Clan Brodie History

The geographical origin of this ancient clan is the lands of Brodie near Forres, in Morayshire. The exact details of the clan’s origin were denied to history through a malicious attack on Brodie Castle by Lord Lewis Gordon, 3rd Marquis of Huntly, in 1645. All archive material such as charters were burnt and, as a consequence, the origins are mysterious. The gaelic origin of the Brodie name is clearer, though – it derives from the Gaelic word ‘brothaig’ meaning ‘ditch’.

Brodie CastleThe original Brodie Castle was built by the clan in 1567, but was destroyed by fire by the Gordons in 1645. It was rebuilt and then expanded in the 1820s, turning it into a mansion house. It is now in control of the National Trust for Scotland.

The charter of confirmation for the Brodie lands came from Robert the Bruce and declared that Michael Brodie of Brodie held the rights of thanage over Brodie by right of succession from his paternal ancestors, including his father Malcolm of Brodie.

There is also the suggestion that the family has Pictish origins through descent from the royal family who carries the Pictish name ‘Brude’.

This is reinforced by the extensive archaeological evidence of Pictish settlements around Brodie . For instance, there is a finely carved Pictish symbol stone that stands close to the castle. This is a remnant of an old aristocratic order whose pinnacle was MacBeth: close to Brodie castle lies ‘the blasted heath’ on which MacBeth is reputed to have met the three witches.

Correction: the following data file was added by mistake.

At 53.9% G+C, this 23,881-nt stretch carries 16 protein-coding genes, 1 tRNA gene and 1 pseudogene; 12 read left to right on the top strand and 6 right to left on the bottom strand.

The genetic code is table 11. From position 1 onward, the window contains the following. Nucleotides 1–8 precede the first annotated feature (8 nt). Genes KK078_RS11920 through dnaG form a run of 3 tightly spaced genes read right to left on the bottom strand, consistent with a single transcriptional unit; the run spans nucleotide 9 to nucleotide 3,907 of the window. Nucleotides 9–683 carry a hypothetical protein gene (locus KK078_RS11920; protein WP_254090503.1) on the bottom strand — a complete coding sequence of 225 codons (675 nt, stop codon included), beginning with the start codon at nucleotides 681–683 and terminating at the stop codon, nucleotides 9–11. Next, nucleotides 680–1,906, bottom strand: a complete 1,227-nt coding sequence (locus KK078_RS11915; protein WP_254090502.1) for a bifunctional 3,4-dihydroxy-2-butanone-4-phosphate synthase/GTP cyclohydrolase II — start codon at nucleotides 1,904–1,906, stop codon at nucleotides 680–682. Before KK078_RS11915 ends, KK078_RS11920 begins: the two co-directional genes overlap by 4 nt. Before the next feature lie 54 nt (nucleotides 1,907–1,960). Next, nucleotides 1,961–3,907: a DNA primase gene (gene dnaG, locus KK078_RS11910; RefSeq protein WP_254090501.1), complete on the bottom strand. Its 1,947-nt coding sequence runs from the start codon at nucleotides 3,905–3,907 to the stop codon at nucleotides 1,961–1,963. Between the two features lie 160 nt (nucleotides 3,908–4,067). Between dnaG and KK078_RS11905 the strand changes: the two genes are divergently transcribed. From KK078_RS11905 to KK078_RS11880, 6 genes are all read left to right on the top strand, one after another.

Alexander Brodie of Brodie (b.1617) was a vigorous Presbyterian, the reformed religion, and these convictions led him to attack Elgin cathedral in 1640, destroying as he did the carvings and paintings of the Crucifixion and Last Judgement that he considered idolatrous to his religion. His position among local nobility was assured: he represented Elgin in parliament, and further afield, in 1649 he was one of the commissioners sent to negotiate the return of exiled Charles II to Scotland.

His diplomatic career also included a summons by Cromwell to London in 1651 to consider a Scottish union with England. He resisted attempts to appoint him to judicial office, though Cromwell’s death in 1658 forced the issue for him, and he relented. The consequence was royal disfavour following the Restoration, Charles II finding it hard to forgive men who had tried to force their Calvinist beliefs upon him as the price of their allegiance.

Through the centuries the family avoided any role in public affairs commensurate with social status, preferring the security of title and home. In 1972 Mrs Helena Brodie of Brodie discovered a vellum pontifical beneath a set of Bleau atlases in her loft. It was dated to the year 1000 and shows evidence of associations with Durham. Older than the reign of Saint Margaret, the advent of the Turgot of Durham, older than Elgin cathedral itself the Brodie Pontifical now resides in the British Museum.

In short, it is testimony to the family’s antiquity and a historical document of unquantifiable value.